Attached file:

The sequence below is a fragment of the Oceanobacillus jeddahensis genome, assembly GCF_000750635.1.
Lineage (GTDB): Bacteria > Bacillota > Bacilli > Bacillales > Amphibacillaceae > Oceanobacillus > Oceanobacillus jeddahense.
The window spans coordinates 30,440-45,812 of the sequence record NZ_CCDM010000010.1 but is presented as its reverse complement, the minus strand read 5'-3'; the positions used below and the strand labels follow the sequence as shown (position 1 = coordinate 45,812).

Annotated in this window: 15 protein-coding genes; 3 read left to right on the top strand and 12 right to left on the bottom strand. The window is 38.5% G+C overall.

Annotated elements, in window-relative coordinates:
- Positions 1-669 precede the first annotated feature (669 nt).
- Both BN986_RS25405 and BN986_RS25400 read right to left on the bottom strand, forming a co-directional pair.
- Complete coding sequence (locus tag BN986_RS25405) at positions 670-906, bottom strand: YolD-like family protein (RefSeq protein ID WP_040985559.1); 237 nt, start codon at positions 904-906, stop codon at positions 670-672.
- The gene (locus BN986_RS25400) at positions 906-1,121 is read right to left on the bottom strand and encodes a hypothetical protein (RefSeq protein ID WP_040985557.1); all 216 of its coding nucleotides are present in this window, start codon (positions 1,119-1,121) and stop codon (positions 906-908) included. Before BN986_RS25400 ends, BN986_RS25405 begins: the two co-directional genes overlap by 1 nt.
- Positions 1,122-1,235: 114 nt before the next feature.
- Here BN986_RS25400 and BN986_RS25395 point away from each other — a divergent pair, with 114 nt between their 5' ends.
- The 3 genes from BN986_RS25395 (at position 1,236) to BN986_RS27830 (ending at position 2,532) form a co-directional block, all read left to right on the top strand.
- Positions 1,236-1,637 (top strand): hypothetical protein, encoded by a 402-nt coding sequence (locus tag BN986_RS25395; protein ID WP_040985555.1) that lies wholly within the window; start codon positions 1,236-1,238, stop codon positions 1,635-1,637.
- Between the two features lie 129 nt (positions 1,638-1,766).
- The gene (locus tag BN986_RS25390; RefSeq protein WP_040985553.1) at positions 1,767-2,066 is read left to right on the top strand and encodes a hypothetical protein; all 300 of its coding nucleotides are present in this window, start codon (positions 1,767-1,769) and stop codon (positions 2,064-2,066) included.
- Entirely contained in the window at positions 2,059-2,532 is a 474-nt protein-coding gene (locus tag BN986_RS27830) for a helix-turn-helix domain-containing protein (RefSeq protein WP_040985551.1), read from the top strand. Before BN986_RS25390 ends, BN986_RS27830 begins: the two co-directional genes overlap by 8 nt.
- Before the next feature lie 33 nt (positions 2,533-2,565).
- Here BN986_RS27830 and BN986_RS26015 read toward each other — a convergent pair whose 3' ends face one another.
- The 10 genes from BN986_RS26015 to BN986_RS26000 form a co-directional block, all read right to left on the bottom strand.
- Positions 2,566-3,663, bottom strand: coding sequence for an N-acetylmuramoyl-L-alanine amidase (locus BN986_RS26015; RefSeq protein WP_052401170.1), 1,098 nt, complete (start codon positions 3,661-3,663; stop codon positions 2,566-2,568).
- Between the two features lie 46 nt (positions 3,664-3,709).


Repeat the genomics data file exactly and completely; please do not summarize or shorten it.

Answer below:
The sequence below is a fragment of the Oceanobacillus jeddahensis genome, assembly GCF_000750635.1.
Lineage (GTDB): Bacteria > Bacillota > Bacilli > Bacillales > Amphibacillaceae > Oceanobacillus > Oceanobacillus jeddahense.
The window spans coordinates 30,440-45,812 of the sequence record NZ_CCDM010000010.1 but is presented as its reverse complement, the minus strand read 5'-3'; the positions used below and the strand labels follow the sequence as shown (position 1 = coordinate 45,812).

Annotated in this window: 15 protein-coding genes; 3 read left to right on the top strand and 12 right to left on the bottom strand. The window is 38.5% G+C overall.

Annotated elements, in window-relative coordinates:
- Positions 1-669 precede the first annotated feature (669 nt).
- Both BN986_RS25405 and BN986_RS25400 read right to left on the bottom strand, forming a co-directional pair.
- Complete coding sequence (locus tag BN986_RS25405) at positions 670-906, bottom strand: YolD-like family protein (RefSeq protein ID WP_040985559.1); 237 nt, start codon at positions 904-906, stop codon at positions 670-672.
- The gene (locus BN986_RS25400) at positions 906-1,121 is read right to left on the bottom strand and encodes a hypothetical protein (RefSeq protein ID WP_040985557.1); all 216 of its coding nucleotides are present in this window, start codon (positions 1,119-1,121) and stop codon (positions 906-908) included. Before BN986_RS25400 ends, BN986_RS25405 begins: the two co-directional genes overlap by 1 nt.
- Positions 1,122-1,235: 114 nt before the next feature.
- Here BN986_RS25400 and BN986_RS25395 point away from each other — a divergent pair, with 114 nt between their 5' ends.
- The 3 genes from BN986_RS25395 (at position 1,236) to BN986_RS27830 (ending at position 2,532) form a co-directional block, all read left to right on the top strand.
- Positions 1,236-1,637 (top strand): hypothetical protein, encoded by a 402-nt coding sequence (locus tag BN986_RS25395; protein ID WP_040985555.1) that lies wholly within the window; start codon positions 1,236-1,238, stop codon positions 1,635-1,637.
- Between the two features lie 129 nt (positions 1,638-1,766).
- The gene (locus tag BN986_RS25390; RefSeq protein WP_040985553.1) at positions 1,767-2,066 is read left to right on the top strand and encodes a hypothetical protein; all 300 of its coding nucleotides are present in this window, start codon (positions 1,767-1,769) and stop codon (positions 2,064-2,066) included.
- Entirely contained in the window at positions 2,059-2,532 is a 474-nt protein-coding gene (locus tag BN986_RS27830) for a helix-turn-helix domain-containing protein (RefSeq protein WP_040985551.1), read from the top strand. Before BN986_RS25390 ends, BN986_RS27830 begins: the two co-directional genes overlap by 8 nt.
- Before the next feature lie 33 nt (positions 2,533-2,565).
- Here BN986_RS27830 and BN986_RS26015 read toward each other — a convergent pair whose 3' ends face one another.
- The 10 genes from BN986_RS26015 to BN986_RS26000 form a co-directional block, all read right to left on the bottom strand.
- Positions 2,566-3,663, bottom strand: coding sequence for an N-acetylmuramoyl-L-alanine amidase (locus BN986_RS26015; RefSeq protein WP_052401170.1), 1,098 nt, complete (start codon positions 3,661-3,663; stop codon positions 2,566-2,568).
- Between the two features lie 46 nt (positions 3,664-3,709).